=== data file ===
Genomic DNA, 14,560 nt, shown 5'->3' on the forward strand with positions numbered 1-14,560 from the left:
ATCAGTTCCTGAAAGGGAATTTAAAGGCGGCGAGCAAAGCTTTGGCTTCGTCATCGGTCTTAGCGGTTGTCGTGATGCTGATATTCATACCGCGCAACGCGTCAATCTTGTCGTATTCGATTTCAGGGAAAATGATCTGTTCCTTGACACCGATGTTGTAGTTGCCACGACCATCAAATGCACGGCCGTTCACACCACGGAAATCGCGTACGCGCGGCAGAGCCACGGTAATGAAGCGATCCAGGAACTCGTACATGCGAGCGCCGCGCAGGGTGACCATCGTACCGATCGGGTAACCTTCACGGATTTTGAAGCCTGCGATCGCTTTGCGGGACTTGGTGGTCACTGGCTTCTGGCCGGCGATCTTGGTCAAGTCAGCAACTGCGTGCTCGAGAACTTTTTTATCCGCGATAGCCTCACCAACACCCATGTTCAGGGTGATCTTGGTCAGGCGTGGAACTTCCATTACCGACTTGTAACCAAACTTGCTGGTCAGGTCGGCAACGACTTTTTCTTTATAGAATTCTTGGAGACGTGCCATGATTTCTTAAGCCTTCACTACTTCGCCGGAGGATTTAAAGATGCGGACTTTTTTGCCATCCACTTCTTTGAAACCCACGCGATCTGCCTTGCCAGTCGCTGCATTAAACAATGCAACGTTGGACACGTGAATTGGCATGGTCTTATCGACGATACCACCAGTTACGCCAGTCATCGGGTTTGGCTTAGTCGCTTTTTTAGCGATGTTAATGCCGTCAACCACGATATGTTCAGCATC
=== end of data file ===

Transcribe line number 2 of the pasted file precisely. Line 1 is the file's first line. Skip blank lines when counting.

ATCAGTTCCTGAAAGGGAATTTAAAGGCGGCGAGCAAAGCTTTGGCTTCGTCATCGGTCTTAGCGGTTGTCGTGATGCTGATATTCATACCGCGCAACGCGTCAATCTTGTCGTATTCGATTTCAGGGAAAATGATCTGTTCCTTGACACCGATGTTGTAGTTGCCACGACCATCAAATGCACGGCCGTTCACACCACGGAAATCGCGTACGCGCGGCAGAGCCACGGTAATGAAGCGATCCAGGAACTCGTACATGCGAGCGCCGCGCAGGGTGACCATCGTACCGATCGGGTAACCTTCACGGATTTTGAAGCCTGCGATCGCTTTGCGGGACTTGGTGGTCACTGGCTTCTGGCCGGCGATCTTGGTCAAGTCAGCAACTGCGTGCTCGAGAACTTTTTTATCCGCGATAGCCTCACCAACACCCATGTTCAGGGTGATCTTGGTCAGGCGTGGAACTTCCATTACCGACTTGTAACCAAACTTGCTGGTCAGGTCGGCAACGACTTTTTCTTTATAGAATTCTTGGAGACGTGCCATGATTTCTTAAGCCTTCACTACTTCGCCGGAGGATTTAAAGATGCGGACTTTTTTGCCATCCACTTCTTTGAAACCCACGCGATCTGCCTTGCCAGTCGCTGCATTAAACAATGCAACGTTGGACACGTGAATTGGCATGGTCTTATCGACGATACCACCAGTTACGCCAGTCATCGGGTTTGGCTTAGTCGCTTTTTTAGCGATGTTAATGCCGTCAACCACGATATGTTCAGCATC